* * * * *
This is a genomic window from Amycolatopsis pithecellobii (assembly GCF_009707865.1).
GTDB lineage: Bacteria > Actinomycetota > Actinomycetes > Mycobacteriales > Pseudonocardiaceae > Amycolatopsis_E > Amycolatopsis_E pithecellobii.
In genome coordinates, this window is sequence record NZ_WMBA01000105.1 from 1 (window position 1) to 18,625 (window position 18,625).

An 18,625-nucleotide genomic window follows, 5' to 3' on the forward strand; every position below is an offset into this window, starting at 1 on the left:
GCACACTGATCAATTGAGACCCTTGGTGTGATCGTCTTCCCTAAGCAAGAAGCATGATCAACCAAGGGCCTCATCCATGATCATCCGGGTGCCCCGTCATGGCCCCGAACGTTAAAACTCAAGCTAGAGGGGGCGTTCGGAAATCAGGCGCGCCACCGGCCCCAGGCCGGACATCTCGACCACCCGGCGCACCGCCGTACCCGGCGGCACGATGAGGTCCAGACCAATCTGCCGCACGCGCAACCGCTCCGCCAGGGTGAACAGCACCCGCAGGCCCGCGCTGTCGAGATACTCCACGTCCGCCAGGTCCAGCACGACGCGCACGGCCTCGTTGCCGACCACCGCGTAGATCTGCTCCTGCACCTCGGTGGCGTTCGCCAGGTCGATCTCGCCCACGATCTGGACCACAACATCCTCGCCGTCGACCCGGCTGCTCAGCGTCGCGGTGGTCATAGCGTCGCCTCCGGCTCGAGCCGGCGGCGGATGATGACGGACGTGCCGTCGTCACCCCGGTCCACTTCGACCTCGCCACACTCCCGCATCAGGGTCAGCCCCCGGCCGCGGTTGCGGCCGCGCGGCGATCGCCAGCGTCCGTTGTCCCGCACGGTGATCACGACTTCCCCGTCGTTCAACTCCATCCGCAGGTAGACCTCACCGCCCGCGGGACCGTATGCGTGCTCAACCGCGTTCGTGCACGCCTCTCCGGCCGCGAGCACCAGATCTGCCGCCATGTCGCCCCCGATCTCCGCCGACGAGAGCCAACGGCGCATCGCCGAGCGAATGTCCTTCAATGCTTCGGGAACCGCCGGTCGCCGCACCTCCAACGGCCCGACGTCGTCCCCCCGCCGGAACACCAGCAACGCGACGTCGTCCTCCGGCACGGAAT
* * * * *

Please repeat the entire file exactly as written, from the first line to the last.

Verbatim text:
This is a genomic window from Amycolatopsis pithecellobii (assembly GCF_009707865.1).
GTDB lineage: Bacteria > Actinomycetota > Actinomycetes > Mycobacteriales > Pseudonocardiaceae > Amycolatopsis_E > Amycolatopsis_E pithecellobii.
In genome coordinates, this window is sequence record NZ_WMBA01000105.1 from 1 (window position 1) to 18,625 (window position 18,625).

An 18,625-nucleotide genomic window follows, 5' to 3' on the forward strand; every position below is an offset into this window, starting at 1 on the left:
GCACACTGATCAATTGAGACCCTTGGTGTGATCGTCTTCCCTAAGCAAGAAGCATGATCAACCAAGGGCCTCATCCATGATCATCCGGGTGCCCCGTCATGGCCCCGAACGTTAAAACTCAAGCTAGAGGGGGCGTTCGGAAATCAGGCGCGCCACCGGCCCCAGGCCGGACATCTCGACCACCCGGCGCACCGCCGTACCCGGCGGCACGATGAGGTCCAGACCAATCTGCCGCACGCGCAACCGCTCCGCCAGGGTGAACAGCACCCGCAGGCCCGCGCTGTCGAGATACTCCACGTCCGCCAGGTCCAGCACGACGCGCACGGCCTCGTTGCCGACCACCGCGTAGATCTGCTCCTGCACCTCGGTGGCGTTCGCCAGGTCGATCTCGCCCACGATCTGGACCACAACATCCTCGCCGTCGACCCGGCTGCTCAGCGTCGCGGTGGTCATAGCGTCGCCTCCGGCTCGAGCCGGCGGCGGATGATGACGGACGTGCCGTCGTCACCCCGGTCCACTTCGACCTCGCCACACTCCCGCATCAGGGTCAGCCCCCGGCCGCGGTTGCGGCCGCGCGGCGATCGCCAGCGTCCGTTGTCCCGCACGGTGATCACGACTTCCCCGTCGTTCAACTCCATCCGCAGGTAGACCTCACCGCCCGCGGGACCGTATGCGTGCTCAACCGCGTTCGTGCACGCCTCTCCGGCCGCGAGCACCAGATCTGCCGCCATGTCGCCCCCGATCTCCGCCGACGAGAGCCAACGGCGCATCGCCGAGCGAATGTCCTTCAATGCTTCGGGAACCGCCGGTCGCCGCACCTCCAACGGCCCGACGTCGTCCCCCCGCCGGAACACCAGCAACGCGACGTCGTCCTCCGGCACGGAAT